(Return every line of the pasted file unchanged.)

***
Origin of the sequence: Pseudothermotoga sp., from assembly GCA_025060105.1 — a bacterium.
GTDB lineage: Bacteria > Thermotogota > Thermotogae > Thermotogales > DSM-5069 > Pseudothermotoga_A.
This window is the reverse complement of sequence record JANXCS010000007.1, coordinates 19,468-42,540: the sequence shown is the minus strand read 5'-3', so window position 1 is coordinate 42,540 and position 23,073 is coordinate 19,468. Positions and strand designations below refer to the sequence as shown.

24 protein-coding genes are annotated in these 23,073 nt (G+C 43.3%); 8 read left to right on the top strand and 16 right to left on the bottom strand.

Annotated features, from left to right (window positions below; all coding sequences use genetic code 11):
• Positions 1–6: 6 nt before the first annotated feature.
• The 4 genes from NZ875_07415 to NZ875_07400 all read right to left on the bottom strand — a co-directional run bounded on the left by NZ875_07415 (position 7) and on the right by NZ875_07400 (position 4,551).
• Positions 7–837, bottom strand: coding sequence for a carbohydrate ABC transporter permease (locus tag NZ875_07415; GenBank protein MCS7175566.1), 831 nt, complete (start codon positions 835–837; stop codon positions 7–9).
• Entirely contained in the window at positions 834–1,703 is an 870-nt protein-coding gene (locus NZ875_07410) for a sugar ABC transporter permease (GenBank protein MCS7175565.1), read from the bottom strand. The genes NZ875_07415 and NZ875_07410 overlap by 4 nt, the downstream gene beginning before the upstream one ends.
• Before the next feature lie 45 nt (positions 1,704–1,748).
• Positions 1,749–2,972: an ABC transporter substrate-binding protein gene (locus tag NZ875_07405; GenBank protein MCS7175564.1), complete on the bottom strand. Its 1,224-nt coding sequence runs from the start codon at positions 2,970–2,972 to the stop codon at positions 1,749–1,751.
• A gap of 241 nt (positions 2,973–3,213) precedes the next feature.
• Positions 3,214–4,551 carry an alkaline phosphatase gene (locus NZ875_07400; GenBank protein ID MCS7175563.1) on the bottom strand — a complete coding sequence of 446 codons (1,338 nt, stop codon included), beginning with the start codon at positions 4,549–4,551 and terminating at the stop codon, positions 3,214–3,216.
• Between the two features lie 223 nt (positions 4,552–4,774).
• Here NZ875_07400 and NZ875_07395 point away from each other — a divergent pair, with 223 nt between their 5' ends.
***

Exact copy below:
Origin of the sequence: Pseudothermotoga sp., from assembly GCA_025060105.1 — a bacterium.
GTDB lineage: Bacteria > Thermotogota > Thermotogae > Thermotogales > DSM-5069 > Pseudothermotoga_A.
This window is the reverse complement of sequence record JANXCS010000007.1, coordinates 19,468-42,540: the sequence shown is the minus strand read 5'-3', so window position 1 is coordinate 42,540 and position 23,073 is coordinate 19,468. Positions and strand designations below refer to the sequence as shown.

24 protein-coding genes are annotated in these 23,073 nt (G+C 43.3%); 8 read left to right on the top strand and 16 right to left on the bottom strand.

Annotated features, from left to right (window positions below; all coding sequences use genetic code 11):
• Positions 1–6: 6 nt before the first annotated feature.
• The 4 genes from NZ875_07415 to NZ875_07400 all read right to left on the bottom strand — a co-directional run bounded on the left by NZ875_07415 (position 7) and on the right by NZ875_07400 (position 4,551).
• Positions 7–837, bottom strand: coding sequence for a carbohydrate ABC transporter permease (locus tag NZ875_07415; GenBank protein MCS7175566.1), 831 nt, complete (start codon positions 835–837; stop codon positions 7–9).
• Entirely contained in the window at positions 834–1,703 is an 870-nt protein-coding gene (locus NZ875_07410) for a sugar ABC transporter permease (GenBank protein MCS7175565.1), read from the bottom strand. The genes NZ875_07415 and NZ875_07410 overlap by 4 nt, the downstream gene beginning before the upstream one ends.
• Before the next feature lie 45 nt (positions 1,704–1,748).
• Positions 1,749–2,972: an ABC transporter substrate-binding protein gene (locus tag NZ875_07405; GenBank protein MCS7175564.1), complete on the bottom strand. Its 1,224-nt coding sequence runs from the start codon at positions 2,970–2,972 to the stop codon at positions 1,749–1,751.
• A gap of 241 nt (positions 2,973–3,213) precedes the next feature.
• Positions 3,214–4,551 carry an alkaline phosphatase gene (locus NZ875_07400; GenBank protein ID MCS7175563.1) on the bottom strand — a complete coding sequence of 446 codons (1,338 nt, stop codon included), beginning with the start codon at positions 4,549–4,551 and terminating at the stop codon, positions 3,214–3,216.
• Between the two features lie 223 nt (positions 4,552–4,774).
• Here NZ875_07400 and NZ875_07395 point away from each other — a divergent pair, with 223 nt between their 5' ends.